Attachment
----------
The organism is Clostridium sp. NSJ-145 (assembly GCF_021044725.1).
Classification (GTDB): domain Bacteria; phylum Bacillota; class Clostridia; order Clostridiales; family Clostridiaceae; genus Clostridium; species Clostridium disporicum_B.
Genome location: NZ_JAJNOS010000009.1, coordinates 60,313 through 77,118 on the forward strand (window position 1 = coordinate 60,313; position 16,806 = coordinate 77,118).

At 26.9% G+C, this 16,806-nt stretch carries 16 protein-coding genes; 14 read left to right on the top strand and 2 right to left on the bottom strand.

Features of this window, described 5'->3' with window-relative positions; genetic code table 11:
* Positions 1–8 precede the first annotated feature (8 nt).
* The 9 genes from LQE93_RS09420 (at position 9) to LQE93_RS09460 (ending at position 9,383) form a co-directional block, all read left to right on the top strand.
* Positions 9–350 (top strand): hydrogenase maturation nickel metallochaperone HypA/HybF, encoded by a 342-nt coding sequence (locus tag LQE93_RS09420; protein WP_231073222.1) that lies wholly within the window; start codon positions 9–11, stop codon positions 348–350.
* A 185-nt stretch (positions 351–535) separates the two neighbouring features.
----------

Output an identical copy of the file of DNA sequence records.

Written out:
The organism is Clostridium sp. NSJ-145 (assembly GCF_021044725.1).
Classification (GTDB): domain Bacteria; phylum Bacillota; class Clostridia; order Clostridiales; family Clostridiaceae; genus Clostridium; species Clostridium disporicum_B.
Genome location: NZ_JAJNOS010000009.1, coordinates 60,313 through 77,118 on the forward strand (window position 1 = coordinate 60,313; position 16,806 = coordinate 77,118).

At 26.9% G+C, this 16,806-nt stretch carries 16 protein-coding genes; 14 read left to right on the top strand and 2 right to left on the bottom strand.

Features of this window, described 5'->3' with window-relative positions; genetic code table 11:
* Positions 1–8 precede the first annotated feature (8 nt).
* The 9 genes from LQE93_RS09420 (at position 9) to LQE93_RS09460 (ending at position 9,383) form a co-directional block, all read left to right on the top strand.
* Positions 9–350 (top strand): hydrogenase maturation nickel metallochaperone HypA/HybF, encoded by a 342-nt coding sequence (locus tag LQE93_RS09420; protein WP_231073222.1) that lies wholly within the window; start codon positions 9–11, stop codon positions 348–350.
* A 185-nt stretch (positions 351–535) separates the two neighbouring features.